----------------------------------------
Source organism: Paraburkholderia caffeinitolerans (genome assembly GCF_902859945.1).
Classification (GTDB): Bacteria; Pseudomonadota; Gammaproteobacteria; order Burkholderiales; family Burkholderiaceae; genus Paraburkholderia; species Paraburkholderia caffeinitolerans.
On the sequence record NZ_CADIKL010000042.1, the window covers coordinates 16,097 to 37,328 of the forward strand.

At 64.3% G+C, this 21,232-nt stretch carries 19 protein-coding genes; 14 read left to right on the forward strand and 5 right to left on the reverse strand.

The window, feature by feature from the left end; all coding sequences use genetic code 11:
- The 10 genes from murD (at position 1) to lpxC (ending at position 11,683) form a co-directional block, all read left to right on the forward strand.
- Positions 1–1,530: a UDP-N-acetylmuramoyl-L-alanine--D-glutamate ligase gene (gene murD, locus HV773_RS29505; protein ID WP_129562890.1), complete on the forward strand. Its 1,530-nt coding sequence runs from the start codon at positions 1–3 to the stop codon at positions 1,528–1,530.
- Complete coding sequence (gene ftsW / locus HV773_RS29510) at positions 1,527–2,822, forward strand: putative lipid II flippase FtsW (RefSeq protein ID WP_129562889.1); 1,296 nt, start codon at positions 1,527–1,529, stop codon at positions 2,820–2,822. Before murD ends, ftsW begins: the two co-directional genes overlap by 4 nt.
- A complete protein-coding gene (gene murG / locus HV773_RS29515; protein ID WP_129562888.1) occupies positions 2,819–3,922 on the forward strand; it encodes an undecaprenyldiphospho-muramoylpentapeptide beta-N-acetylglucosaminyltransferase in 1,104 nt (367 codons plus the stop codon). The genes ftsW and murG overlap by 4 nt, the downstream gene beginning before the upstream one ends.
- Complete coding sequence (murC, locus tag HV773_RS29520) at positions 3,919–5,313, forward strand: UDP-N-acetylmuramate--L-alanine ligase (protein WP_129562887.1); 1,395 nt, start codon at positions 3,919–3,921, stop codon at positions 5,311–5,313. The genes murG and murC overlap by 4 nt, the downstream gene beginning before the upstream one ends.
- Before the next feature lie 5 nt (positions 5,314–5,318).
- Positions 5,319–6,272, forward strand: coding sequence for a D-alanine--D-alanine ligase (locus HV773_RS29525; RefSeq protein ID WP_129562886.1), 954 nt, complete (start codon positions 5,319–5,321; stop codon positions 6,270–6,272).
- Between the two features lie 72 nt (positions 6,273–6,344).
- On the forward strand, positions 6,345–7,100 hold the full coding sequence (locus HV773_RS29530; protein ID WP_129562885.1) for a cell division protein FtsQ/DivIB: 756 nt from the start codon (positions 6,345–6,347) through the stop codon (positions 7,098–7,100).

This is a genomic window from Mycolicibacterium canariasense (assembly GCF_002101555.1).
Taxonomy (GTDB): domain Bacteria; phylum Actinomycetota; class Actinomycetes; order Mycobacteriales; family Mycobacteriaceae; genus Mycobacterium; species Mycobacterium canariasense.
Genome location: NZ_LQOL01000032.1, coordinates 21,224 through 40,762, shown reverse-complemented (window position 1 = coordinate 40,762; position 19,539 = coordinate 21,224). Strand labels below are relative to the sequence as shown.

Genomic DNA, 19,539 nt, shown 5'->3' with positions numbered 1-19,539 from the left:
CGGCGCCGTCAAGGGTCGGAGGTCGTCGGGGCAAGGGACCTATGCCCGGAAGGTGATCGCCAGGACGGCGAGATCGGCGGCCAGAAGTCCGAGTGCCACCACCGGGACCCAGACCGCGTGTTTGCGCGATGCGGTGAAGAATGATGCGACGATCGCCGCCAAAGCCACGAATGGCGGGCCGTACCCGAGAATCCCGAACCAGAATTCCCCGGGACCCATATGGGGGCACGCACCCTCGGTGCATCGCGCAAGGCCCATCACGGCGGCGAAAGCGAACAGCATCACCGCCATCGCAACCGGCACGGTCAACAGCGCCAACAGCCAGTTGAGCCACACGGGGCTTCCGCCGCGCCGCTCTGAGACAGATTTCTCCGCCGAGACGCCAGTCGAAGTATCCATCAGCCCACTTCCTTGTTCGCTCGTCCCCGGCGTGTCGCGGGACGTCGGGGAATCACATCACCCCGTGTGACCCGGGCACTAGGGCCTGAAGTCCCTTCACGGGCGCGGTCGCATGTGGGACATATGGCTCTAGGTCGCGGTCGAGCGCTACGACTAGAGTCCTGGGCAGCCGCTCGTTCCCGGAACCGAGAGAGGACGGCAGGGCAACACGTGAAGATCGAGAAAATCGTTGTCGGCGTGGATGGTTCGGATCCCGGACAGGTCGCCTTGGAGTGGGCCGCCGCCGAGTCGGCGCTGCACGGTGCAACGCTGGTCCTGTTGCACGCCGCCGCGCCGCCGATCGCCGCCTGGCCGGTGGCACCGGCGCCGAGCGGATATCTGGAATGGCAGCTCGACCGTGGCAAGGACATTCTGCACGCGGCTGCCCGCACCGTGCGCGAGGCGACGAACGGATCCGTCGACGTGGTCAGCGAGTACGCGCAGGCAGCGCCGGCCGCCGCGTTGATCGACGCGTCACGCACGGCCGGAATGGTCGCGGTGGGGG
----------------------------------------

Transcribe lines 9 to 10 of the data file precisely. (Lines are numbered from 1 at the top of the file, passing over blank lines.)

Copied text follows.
- A complete protein-coding gene (gene murG / locus HV773_RS29515; protein ID WP_129562888.1) occupies positions 2,819–3,922 on the forward strand; it encodes an undecaprenyldiphospho-muramoylpentapeptide beta-N-acetylglucosaminyltransferase in 1,104 nt (367 codons plus the stop codon). The genes ftsW and murG overlap by 4 nt, the downstream gene beginning before the upstream one ends.
- Complete coding sequence (murC, locus tag HV773_RS29520) at positions 3,919–5,313, forward strand: UDP-N-acetylmuramate--L-alanine ligase (protein WP_129562887.1); 1,395 nt, start codon at positions 3,919–3,921, stop codon at positions 5,311–5,313. The genes murG and murC overlap by 4 nt, the downstream gene beginning before the upstream one ends.